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Wichita Falls Living Magazine

A Heart for the Arts

Dec 19, 2019 11:17AM

Chris Estes

Some people go their whole lives without finding their passion. Chris Estes is not one of those people. A 35-year member of the Senior Junior Forum, “the boots on the ground” part of the Women’s Forum, Estes co-chaired the Top of Texas Talent Competition; co-founded the nonprofit Backdoor to Broadway for youth; and, in the 1980s, worked on the production crew of Pizazz, a large-scale production benefiting children. Earlier this year, Estes co-directed a similar style of musical theater with Karnevale, a wildly successful fundraiser for the Wichita Falls Arts Council that will be held again in January 2020. 



 Sierra Otto, Brianna Arsement, Hannah Smith, Alyssa Minuto & Luke Draper


“The spotlight should be on these fabulous performers and the committee of Karnevale, an amazing group of women and men who donate their time.”  ~ Chris Estes


But Estes is adamant that she is just one of many who bring Karnevale to life. “I write the show, choose the music, casting and directing, but I can’t do any of it without Josh White on piano, and I’m nothing without these fabulous kids,” Estes insisted. “The spotlight should be on these fabulous performers and the committee of Karnevale, an amazing group of women and men who donate their time.”


Estes said those who “give up everything and totally dedicate” themselves to making Karnivale a successful show include talented performers and a dedicated committee of individuals tasked with everything from finding food vendors to decorating. “These people are so talented that I don’t even ask them what they’re doing because I know when I walk in there it will be perfect,” she said. “I’ve worked with these people for other galas so I know it will be 100 percent.”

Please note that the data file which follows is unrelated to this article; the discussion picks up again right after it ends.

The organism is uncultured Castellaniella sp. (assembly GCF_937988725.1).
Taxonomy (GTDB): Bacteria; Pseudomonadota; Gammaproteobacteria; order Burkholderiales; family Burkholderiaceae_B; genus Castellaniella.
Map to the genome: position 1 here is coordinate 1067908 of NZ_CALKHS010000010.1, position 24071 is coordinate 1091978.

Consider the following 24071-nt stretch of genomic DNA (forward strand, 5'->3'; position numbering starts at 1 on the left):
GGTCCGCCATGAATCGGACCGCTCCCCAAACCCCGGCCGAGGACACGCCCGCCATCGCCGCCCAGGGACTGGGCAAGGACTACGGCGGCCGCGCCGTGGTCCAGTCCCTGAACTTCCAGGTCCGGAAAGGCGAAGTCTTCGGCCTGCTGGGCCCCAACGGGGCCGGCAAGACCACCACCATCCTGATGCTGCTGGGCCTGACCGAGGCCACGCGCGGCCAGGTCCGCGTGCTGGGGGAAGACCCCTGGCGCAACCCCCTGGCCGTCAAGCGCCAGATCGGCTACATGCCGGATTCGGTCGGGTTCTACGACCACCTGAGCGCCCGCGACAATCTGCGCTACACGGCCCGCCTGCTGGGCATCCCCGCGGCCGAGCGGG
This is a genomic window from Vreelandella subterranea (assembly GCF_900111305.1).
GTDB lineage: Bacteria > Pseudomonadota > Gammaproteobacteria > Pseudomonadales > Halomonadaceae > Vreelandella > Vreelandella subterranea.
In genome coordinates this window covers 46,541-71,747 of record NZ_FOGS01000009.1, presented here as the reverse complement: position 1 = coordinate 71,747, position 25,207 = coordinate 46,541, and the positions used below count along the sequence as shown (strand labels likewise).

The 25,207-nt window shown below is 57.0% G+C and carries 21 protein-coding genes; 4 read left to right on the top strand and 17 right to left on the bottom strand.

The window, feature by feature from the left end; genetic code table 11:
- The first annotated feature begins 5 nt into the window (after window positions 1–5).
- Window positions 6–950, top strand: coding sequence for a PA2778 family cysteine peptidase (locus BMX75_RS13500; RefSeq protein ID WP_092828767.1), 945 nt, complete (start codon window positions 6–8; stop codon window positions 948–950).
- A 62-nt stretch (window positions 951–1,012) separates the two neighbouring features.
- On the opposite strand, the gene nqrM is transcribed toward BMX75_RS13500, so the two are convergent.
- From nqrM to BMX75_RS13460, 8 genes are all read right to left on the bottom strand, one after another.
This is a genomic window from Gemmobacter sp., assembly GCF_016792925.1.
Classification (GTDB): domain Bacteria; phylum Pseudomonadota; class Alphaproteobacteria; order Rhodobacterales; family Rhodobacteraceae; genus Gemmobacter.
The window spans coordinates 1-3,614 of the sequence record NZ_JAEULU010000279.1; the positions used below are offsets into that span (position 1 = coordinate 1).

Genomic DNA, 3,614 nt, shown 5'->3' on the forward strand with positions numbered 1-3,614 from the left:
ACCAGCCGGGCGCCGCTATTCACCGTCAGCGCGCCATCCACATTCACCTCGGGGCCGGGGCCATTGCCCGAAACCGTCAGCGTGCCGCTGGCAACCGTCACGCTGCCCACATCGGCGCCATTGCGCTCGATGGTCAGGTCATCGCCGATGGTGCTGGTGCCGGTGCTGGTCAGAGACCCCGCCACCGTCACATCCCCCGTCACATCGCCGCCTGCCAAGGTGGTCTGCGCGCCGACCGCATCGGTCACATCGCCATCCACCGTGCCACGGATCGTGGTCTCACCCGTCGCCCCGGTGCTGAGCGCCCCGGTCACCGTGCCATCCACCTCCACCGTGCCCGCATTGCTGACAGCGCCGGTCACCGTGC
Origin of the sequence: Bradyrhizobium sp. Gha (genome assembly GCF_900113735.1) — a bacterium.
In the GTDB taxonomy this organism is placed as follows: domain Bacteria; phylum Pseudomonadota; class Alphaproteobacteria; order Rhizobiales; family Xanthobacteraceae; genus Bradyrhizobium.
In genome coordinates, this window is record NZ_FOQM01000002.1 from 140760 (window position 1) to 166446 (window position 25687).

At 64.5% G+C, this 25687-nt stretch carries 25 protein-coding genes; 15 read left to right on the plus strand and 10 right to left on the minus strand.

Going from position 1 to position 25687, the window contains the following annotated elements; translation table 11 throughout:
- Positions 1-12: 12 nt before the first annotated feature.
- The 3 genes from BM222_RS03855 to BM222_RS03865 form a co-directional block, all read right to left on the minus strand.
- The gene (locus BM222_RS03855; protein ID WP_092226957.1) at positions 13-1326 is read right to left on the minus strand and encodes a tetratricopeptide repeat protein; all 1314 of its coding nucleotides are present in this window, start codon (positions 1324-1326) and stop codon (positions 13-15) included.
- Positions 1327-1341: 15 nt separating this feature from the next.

Estes said those who “give up everything and totally dedicate” themselves to making Karnivale a successful show include talented performers and a dedicated committee of individuals tasked with everything from finding food vendors to decorating. “These people are so talented that I don’t even ask them what they’re doing because I know when I walk in there it will be perfect,” she said. “I’ve worked with these people for other galas so I know it will be 100 percent.”


Estes and Luke Draper directed this year’s Karnevale, “USO: Honoring our Military,” a sold-out show that included Sheppard Air Force Base. “I’m really proud of that,” said Estes, who wore her father’s dog tags from the Invasion of Normandy to the event. “We had pilots in vintage World War II bomber jackets on the stage, and they were so happy to be a part of it when we told them where the money went. The audience loved it. When you sell out, raise money for your cause and make people in your audience feel happy and honored, you’ve had a good night.”



 

 "The main thing when you are raising money is make sure people are having fun while they're helping you." ~ Chris Estes



The next Karnevale, “Prohibition Speakeasy,” will be January 18, 2020 at The Kemp. 


“It’s a lot of rhythm and blues,” Estes said. “My artists are so excited. This town is so full of talent, amazing jaw-dropping talent, and they always just say yes. The speakeasy days were from 1920 to 1933, and some of our military people will be on the stage as bartenders. They’re loving being part of the community. The main thing when you are raising money is make sure people are having fun while they’re helping you. I think this one is going to be really, really fun.”


 Chris Jarvis



Chris Jarvis, Choir Director at Old High, was a singer in this year’s Karnevale and has already agreed to perform next year. “I love to sing and perform,” he said. “I do lots of stuff at the Wichita Falls Theatre. Any time I get an opportunity to perform something like this, I enjoy doing it.”


Karnevale was appealing because it isn’t a typical theatrical performance, and the style of music isn’t widely performed in Wichita Falls. “We got up and presented a program of 40s war era jazz music. We weren’t in character,” he said of the 2019 Karnevale. “We had a (live) band, which was really cool.”